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Tuesday, June 21, 2011

Who Owns Patient Data?

If nature has made any one thing less susceptible than all others of exclusive property, it is the action of the thinking power called an idea, which an individual may exclusively possess as long as he keeps it to himself; but the moment it is divulged, it forces itself into the possession of every one, and the receiver cannot dispossess himself of it. Its peculiar character, too, is that no one possesses the less, because every other possesses the whole of it. He who receives an idea from me, receives instruction himself without lessening mine; as he who lights his taper at mine, receives light without darkening me. -- Thomas Jefferson
Topic 3 on last nights #HITsm Tweetchat got into discussions of who owns patient data.  The moral high ground today seems to be towards "patient ownership."  Reality is just a bit different, and I think the discussion of ownership is not all that useful.  It should be about rights and responsibilities with respect to patient data, rather than a discussion of ownership.  My statement on this is remarkably similar to a post made by Dave Hitz on his blog.

With all due respect to patient advocates who claim ownership of the data, I don't see this enshrined in law, nor do I think "ownership" should be.  The challenge to think about are the needs of providers, who collect and organize this data to run their practices. The existence and organization of that data is essential to their practice.  Could you imagine the merger, acquisition or other disposition of a healthcare provider practice where the data they used to operate didn't go with the business?  Would that benefit patients?  Almost certainly not.

What I do see in regulation is the right to obtain the data that a provider has on me (or you).  If you think about it, data is something easily shared.  After all, it's pretty easy to make copies of information, as Jefferson alludes to in the above quite.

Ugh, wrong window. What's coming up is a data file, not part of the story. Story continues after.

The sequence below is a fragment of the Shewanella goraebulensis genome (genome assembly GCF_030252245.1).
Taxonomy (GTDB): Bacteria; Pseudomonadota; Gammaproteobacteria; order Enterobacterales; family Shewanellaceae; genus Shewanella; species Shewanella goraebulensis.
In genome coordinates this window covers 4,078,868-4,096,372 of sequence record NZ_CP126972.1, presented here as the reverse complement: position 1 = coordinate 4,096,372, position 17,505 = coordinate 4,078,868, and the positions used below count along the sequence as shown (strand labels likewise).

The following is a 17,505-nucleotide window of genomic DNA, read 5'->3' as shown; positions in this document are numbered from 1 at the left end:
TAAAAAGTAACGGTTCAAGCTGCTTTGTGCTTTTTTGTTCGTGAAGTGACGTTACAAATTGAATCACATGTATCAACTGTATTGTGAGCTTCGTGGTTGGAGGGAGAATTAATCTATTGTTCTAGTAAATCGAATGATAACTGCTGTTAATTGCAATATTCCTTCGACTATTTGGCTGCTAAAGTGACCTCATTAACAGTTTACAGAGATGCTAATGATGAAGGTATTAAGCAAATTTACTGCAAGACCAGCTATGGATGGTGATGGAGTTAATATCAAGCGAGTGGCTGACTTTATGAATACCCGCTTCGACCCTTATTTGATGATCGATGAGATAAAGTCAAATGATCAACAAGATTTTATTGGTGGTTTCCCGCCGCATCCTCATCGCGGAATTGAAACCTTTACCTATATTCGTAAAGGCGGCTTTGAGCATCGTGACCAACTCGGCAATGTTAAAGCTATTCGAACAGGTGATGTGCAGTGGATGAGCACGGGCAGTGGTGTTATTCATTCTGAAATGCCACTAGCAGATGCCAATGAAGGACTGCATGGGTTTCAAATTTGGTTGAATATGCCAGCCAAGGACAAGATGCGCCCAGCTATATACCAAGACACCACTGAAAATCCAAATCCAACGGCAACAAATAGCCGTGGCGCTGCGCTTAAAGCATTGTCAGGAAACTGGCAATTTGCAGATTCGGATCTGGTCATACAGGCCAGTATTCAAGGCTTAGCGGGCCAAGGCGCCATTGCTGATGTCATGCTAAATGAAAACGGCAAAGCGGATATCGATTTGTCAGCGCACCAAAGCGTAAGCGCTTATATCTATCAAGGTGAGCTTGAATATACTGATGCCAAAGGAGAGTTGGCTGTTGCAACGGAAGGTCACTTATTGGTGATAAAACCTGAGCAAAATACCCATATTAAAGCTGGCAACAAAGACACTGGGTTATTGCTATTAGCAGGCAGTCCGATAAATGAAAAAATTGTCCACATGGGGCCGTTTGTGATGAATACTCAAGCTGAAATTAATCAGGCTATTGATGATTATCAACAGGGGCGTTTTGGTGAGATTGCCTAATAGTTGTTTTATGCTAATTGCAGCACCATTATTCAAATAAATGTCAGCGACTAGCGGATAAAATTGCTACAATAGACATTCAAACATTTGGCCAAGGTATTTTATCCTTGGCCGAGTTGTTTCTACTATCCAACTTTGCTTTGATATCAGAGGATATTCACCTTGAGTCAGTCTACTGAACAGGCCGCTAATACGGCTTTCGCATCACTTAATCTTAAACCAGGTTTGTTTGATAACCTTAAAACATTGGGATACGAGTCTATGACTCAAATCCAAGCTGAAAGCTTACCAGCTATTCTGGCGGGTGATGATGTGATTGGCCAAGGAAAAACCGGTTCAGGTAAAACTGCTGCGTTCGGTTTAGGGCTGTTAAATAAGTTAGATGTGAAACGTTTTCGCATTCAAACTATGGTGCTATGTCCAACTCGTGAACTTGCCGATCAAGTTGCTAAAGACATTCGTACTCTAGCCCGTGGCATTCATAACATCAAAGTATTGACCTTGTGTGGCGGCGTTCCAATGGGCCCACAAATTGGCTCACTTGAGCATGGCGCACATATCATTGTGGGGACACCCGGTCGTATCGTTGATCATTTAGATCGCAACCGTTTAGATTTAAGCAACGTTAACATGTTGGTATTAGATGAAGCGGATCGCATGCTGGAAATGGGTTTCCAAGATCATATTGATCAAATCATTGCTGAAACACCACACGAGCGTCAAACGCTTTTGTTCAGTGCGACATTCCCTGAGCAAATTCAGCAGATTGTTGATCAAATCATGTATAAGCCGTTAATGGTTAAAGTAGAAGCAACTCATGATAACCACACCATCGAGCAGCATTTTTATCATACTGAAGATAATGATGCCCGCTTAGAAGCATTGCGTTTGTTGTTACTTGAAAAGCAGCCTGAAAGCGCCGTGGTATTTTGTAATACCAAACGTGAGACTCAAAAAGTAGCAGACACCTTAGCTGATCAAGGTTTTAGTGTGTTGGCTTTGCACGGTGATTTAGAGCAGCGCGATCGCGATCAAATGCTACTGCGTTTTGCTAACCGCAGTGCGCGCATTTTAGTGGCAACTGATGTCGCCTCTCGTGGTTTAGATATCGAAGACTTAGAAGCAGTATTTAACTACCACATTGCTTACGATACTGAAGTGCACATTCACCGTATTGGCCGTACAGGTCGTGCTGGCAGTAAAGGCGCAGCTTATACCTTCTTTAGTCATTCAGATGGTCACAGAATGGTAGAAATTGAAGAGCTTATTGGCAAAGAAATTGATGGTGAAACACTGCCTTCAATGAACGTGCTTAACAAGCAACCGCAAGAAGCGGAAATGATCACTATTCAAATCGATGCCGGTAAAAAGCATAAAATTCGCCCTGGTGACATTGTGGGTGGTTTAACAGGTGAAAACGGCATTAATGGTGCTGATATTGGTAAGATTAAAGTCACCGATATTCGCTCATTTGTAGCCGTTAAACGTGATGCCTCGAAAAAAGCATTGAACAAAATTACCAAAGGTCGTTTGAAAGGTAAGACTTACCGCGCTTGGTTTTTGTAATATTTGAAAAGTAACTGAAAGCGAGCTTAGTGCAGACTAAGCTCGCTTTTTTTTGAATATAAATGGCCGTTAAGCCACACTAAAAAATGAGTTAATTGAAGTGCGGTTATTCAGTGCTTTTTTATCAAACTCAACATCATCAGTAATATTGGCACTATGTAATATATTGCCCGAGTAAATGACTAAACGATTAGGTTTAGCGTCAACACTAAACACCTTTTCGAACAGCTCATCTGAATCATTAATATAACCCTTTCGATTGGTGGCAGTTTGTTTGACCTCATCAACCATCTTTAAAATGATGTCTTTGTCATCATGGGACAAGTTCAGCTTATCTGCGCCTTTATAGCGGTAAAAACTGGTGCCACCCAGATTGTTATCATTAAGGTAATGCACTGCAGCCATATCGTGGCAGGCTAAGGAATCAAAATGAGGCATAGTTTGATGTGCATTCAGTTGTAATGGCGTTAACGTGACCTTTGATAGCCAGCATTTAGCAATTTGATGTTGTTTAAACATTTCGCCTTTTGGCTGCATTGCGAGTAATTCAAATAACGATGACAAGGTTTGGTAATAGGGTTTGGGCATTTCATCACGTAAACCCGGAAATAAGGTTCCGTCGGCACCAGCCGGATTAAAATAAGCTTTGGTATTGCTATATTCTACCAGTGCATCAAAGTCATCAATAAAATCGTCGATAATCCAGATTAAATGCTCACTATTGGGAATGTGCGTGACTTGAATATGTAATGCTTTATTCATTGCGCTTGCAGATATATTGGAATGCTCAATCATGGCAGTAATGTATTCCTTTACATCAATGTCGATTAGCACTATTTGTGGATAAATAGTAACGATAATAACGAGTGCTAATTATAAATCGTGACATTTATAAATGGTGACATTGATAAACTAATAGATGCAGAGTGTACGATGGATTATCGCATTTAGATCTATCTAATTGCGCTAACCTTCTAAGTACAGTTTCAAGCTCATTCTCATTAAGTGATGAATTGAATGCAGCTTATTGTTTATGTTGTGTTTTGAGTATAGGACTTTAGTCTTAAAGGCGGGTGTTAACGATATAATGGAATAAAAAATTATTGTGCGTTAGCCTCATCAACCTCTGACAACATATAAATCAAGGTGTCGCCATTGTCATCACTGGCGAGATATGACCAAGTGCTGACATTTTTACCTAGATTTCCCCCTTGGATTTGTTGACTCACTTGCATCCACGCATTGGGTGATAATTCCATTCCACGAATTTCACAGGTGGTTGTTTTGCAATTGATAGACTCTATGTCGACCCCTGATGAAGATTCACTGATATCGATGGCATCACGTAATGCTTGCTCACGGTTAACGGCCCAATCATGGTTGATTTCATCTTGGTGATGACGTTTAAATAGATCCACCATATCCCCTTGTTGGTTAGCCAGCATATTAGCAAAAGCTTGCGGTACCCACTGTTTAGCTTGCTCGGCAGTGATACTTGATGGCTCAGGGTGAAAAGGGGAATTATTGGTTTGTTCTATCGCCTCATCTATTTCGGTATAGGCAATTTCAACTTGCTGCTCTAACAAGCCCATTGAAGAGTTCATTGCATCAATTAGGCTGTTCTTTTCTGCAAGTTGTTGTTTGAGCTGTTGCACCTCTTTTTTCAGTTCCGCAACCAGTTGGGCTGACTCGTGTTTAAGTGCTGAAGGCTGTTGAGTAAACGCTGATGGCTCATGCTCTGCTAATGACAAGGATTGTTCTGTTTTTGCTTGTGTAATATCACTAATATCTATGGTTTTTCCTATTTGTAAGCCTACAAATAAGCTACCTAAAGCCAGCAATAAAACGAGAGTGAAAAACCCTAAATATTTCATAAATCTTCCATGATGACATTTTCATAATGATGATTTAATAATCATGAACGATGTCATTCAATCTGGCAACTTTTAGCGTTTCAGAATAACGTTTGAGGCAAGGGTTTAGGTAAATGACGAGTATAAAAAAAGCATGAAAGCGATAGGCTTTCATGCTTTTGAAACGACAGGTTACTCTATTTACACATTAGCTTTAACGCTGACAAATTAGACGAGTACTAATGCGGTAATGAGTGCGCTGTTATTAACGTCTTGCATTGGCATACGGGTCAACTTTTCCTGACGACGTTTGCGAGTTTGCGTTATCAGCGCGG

As of now, the HIPAA Privacy regulation gives patients the right to access their information under 45 CFR §164.524 and the right to amend it under 45 CFR §164.526. Providers have the responsibility to make it available and to amend it as appropriate subject to review by the provider (with respect to accuracy,  appropriateness and source).  There are a lot of caveats here which clearly need to be change.  Provisions of this regulation are the cause of Regina Holliday's 73¢ Mural.

HITECH and Meaningful Use change that, but they assert it as a provider responsibility, rather than a patient right.  Providers that want to obtain Meaningful Use incentives have to provide patients with an electronic copy of their record within three business days of the request (instead of the 30 allotted by HIPAA) for at least 50% of patients making the request.  This is a pretty low bar.

I'm certainly in agreement with the majority that believe patients should have better rights to their data than currently available in law or regulation, but when we talk about ownership, it only confuses the issue.